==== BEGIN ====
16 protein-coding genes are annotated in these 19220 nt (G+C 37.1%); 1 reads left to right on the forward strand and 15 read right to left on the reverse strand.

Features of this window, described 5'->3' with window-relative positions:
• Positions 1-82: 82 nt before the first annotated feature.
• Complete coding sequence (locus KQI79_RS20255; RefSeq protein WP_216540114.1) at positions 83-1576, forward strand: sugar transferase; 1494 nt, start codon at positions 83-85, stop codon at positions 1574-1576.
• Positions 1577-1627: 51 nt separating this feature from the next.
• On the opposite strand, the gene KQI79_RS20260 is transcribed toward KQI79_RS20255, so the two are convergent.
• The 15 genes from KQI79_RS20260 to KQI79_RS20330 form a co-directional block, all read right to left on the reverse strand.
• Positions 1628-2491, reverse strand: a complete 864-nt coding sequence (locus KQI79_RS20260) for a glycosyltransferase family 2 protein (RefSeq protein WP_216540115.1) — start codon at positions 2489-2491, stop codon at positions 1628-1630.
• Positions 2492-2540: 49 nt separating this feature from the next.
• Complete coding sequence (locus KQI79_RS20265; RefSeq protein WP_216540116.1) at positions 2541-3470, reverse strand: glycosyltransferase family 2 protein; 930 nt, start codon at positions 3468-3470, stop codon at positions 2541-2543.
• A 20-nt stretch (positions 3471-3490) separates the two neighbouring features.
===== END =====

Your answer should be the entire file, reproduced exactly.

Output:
16 protein-coding genes are annotated in these 19220 nt (G+C 37.1%); 1 reads left to right on the forward strand and 15 read right to left on the reverse strand.

Features of this window, described 5'->3' with window-relative positions:
• Positions 1-82: 82 nt before the first annotated feature.
• Complete coding sequence (locus KQI79_RS20255; RefSeq protein WP_216540114.1) at positions 83-1576, forward strand: sugar transferase; 1494 nt, start codon at positions 83-85, stop codon at positions 1574-1576.
• Positions 1577-1627: 51 nt separating this feature from the next.
• On the opposite strand, the gene KQI79_RS20260 is transcribed toward KQI79_RS20255, so the two are convergent.
• The 15 genes from KQI79_RS20260 to KQI79_RS20330 form a co-directional block, all read right to left on the reverse strand.
• Positions 1628-2491, reverse strand: a complete 864-nt coding sequence (locus KQI79_RS20260) for a glycosyltransferase family 2 protein (RefSeq protein WP_216540115.1) — start codon at positions 2489-2491, stop codon at positions 1628-1630.
• Positions 2492-2540: 49 nt separating this feature from the next.
• Complete coding sequence (locus KQI79_RS20265; RefSeq protein WP_216540116.1) at positions 2541-3470, reverse strand: glycosyltransferase family 2 protein; 930 nt, start codon at positions 3468-3470, stop codon at positions 2541-2543.
• A 20-nt stretch (positions 3471-3490) separates the two neighbouring features.